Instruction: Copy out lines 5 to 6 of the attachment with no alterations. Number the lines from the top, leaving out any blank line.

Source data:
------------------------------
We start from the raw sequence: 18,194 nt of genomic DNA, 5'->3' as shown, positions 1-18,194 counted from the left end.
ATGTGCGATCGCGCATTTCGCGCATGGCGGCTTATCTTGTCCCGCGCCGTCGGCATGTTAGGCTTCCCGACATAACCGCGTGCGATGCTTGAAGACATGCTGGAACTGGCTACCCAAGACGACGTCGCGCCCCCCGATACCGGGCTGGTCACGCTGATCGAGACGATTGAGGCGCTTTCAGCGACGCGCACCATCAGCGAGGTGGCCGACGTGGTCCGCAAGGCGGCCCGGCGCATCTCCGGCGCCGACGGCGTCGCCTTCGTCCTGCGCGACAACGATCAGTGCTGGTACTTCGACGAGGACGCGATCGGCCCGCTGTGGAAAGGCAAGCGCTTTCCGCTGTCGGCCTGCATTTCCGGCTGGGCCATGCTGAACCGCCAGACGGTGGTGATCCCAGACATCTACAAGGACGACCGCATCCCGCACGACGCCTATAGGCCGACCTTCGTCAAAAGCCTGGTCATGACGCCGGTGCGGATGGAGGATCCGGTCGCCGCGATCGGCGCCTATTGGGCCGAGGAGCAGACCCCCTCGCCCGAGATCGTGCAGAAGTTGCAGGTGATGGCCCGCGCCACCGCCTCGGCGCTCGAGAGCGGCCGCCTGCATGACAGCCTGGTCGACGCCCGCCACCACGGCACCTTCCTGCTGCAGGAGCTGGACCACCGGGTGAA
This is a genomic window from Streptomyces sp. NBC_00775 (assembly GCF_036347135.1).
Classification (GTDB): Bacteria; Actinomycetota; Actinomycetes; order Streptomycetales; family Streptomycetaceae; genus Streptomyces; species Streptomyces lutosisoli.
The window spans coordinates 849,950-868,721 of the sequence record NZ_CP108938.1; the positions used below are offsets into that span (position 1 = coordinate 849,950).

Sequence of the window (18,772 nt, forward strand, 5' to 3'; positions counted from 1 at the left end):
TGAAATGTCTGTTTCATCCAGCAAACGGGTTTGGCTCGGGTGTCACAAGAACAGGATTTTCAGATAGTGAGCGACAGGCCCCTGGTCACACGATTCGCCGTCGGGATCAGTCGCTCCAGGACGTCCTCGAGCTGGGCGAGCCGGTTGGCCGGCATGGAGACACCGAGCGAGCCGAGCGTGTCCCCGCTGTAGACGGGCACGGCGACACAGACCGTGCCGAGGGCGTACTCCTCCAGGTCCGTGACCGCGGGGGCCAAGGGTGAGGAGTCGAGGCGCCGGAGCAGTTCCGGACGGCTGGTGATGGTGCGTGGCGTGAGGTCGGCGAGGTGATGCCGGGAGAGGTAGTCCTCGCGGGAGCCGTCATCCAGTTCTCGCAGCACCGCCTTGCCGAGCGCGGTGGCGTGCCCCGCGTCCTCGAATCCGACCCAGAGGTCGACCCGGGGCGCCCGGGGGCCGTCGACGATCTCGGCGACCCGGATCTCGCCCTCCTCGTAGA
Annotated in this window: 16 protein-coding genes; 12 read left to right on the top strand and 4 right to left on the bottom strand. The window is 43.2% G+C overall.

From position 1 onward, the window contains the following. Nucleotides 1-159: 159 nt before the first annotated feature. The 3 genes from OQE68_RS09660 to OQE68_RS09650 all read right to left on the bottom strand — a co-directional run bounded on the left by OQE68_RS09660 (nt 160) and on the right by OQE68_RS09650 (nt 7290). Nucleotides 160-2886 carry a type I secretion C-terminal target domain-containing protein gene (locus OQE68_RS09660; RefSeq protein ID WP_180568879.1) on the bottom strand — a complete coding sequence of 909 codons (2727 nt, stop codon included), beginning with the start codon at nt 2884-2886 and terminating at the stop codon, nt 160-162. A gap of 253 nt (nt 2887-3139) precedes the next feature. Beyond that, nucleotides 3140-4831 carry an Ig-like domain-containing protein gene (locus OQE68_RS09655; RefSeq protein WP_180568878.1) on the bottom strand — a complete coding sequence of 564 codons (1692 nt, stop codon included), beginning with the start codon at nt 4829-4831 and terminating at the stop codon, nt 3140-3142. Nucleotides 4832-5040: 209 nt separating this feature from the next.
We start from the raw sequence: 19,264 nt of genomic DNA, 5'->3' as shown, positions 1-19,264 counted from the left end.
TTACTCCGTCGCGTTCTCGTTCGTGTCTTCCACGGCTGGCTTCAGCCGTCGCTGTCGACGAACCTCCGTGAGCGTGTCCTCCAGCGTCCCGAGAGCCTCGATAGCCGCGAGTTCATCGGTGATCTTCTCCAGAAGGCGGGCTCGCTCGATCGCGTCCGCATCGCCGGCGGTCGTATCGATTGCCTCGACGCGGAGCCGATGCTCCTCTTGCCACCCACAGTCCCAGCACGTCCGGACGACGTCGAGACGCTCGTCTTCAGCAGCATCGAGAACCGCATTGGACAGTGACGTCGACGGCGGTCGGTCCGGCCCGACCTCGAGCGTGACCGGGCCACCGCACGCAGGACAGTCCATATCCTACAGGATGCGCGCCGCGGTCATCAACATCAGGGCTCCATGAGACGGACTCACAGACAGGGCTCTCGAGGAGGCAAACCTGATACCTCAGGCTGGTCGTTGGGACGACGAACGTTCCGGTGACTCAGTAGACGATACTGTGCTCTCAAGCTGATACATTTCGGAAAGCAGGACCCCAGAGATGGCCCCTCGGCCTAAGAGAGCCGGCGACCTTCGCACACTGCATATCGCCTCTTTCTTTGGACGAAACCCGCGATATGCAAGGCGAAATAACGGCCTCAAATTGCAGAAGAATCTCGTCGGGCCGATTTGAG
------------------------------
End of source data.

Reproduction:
The window spans coordinates 849,950-868,721 of the sequence record NZ_CP108938.1; the positions used below are offsets into that span (position 1 = coordinate 849,950).

Sequence of the window (18,772 nt, forward strand, 5' to 3'; positions counted from 1 at the left end):